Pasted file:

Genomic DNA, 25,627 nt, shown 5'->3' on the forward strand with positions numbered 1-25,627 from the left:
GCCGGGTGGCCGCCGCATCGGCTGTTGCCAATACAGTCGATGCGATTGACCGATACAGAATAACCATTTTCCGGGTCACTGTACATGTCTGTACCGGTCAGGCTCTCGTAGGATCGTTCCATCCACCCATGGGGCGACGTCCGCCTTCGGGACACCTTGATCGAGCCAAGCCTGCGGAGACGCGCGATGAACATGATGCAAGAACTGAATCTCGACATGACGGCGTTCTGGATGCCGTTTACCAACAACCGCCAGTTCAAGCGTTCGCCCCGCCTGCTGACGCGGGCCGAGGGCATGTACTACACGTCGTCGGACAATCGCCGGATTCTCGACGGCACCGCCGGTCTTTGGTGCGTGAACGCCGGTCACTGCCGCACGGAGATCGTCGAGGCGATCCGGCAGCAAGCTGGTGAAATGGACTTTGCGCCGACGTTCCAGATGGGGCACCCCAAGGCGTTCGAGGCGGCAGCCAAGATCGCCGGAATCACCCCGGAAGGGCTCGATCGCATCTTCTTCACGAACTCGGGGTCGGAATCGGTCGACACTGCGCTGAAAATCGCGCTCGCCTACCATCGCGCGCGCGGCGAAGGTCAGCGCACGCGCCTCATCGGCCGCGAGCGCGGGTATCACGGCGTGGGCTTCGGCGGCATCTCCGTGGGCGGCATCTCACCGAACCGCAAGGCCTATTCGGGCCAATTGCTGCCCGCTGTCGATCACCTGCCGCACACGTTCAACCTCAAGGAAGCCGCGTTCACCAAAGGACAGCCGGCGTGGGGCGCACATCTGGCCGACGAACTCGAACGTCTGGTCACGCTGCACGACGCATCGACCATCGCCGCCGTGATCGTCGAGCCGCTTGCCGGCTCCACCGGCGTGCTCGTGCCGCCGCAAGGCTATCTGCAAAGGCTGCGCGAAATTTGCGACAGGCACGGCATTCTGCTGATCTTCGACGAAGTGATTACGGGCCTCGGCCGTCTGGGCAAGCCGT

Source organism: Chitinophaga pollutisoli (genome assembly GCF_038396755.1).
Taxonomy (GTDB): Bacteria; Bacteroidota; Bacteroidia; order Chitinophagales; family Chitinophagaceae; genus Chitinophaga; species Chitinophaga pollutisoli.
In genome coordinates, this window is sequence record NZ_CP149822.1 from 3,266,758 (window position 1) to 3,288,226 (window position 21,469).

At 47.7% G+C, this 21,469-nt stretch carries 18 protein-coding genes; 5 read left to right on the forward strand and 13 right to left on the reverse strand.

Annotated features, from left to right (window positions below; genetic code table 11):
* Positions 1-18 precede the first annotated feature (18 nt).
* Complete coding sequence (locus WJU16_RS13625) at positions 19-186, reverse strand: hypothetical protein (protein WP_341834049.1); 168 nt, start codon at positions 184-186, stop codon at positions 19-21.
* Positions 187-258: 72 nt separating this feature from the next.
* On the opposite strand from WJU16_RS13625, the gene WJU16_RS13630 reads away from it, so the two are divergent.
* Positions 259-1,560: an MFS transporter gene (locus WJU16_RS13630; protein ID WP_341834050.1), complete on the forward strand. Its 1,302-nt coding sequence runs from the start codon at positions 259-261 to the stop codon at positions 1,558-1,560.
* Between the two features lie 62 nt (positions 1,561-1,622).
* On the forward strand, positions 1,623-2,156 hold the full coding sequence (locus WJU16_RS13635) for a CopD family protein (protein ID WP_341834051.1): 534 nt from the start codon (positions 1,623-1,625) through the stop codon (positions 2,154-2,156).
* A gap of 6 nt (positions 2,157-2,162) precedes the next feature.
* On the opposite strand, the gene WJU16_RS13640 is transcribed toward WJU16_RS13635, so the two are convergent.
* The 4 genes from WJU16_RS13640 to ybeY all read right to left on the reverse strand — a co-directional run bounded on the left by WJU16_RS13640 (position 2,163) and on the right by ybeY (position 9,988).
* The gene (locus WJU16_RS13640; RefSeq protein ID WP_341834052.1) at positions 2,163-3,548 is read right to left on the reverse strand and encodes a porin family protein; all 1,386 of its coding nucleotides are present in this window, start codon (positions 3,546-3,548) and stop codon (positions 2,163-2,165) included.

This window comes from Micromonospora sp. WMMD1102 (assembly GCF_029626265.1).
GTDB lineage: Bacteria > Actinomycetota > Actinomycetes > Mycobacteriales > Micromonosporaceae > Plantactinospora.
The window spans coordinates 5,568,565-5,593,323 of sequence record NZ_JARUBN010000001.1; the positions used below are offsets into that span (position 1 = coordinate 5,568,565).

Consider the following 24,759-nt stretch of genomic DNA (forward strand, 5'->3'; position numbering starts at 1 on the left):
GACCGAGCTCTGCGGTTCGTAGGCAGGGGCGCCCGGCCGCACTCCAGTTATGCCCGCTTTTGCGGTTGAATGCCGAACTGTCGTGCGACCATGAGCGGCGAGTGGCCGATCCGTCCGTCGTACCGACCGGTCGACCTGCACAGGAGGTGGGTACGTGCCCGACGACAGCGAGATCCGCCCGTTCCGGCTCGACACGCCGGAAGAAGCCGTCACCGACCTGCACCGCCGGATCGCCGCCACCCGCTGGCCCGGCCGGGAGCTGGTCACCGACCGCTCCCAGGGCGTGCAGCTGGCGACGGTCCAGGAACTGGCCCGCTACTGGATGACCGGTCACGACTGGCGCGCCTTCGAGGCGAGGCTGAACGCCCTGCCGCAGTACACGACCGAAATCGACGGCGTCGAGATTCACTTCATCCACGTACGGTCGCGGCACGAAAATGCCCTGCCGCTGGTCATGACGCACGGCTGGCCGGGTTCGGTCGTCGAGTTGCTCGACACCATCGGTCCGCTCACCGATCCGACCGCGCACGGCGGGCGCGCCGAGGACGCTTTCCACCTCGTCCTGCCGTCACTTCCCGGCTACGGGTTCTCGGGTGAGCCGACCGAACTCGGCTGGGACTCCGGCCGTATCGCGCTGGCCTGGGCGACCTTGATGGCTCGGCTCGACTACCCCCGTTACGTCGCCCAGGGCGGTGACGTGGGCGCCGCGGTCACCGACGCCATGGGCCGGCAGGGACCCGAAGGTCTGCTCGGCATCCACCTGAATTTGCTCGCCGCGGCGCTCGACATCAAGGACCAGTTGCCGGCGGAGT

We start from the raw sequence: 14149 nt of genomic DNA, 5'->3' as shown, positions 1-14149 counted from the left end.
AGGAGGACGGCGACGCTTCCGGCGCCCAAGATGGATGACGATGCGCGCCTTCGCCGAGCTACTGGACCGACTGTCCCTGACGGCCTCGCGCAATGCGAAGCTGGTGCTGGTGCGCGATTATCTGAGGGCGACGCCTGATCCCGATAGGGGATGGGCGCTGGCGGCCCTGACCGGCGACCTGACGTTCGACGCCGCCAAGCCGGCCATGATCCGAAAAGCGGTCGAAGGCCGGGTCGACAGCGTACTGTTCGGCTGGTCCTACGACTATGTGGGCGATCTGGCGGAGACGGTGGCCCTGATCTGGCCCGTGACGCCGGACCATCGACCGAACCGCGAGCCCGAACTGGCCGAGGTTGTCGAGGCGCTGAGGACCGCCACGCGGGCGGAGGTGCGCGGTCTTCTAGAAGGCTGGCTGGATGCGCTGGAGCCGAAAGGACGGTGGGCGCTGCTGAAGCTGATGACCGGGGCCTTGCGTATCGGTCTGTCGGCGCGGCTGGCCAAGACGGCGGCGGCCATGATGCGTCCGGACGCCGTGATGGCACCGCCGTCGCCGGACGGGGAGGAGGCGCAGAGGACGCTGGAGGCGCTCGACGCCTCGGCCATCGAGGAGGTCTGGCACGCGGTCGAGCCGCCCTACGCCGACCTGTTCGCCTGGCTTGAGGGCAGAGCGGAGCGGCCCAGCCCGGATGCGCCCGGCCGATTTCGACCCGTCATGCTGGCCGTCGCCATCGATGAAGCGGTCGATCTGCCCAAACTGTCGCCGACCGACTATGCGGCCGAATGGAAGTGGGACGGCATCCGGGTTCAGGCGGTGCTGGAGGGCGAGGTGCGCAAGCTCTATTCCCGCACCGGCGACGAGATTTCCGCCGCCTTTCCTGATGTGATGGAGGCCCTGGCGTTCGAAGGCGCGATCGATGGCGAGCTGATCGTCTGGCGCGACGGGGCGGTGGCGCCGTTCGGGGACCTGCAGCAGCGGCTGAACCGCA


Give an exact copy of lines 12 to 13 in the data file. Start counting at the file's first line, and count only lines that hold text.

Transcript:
* Positions 259-1,560: an MFS transporter gene (locus WJU16_RS13630; protein ID WP_341834050.1), complete on the forward strand. Its 1,302-nt coding sequence runs from the start codon at positions 259-261 to the stop codon at positions 1,558-1,560.
* Between the two features lie 62 nt (positions 1,561-1,622).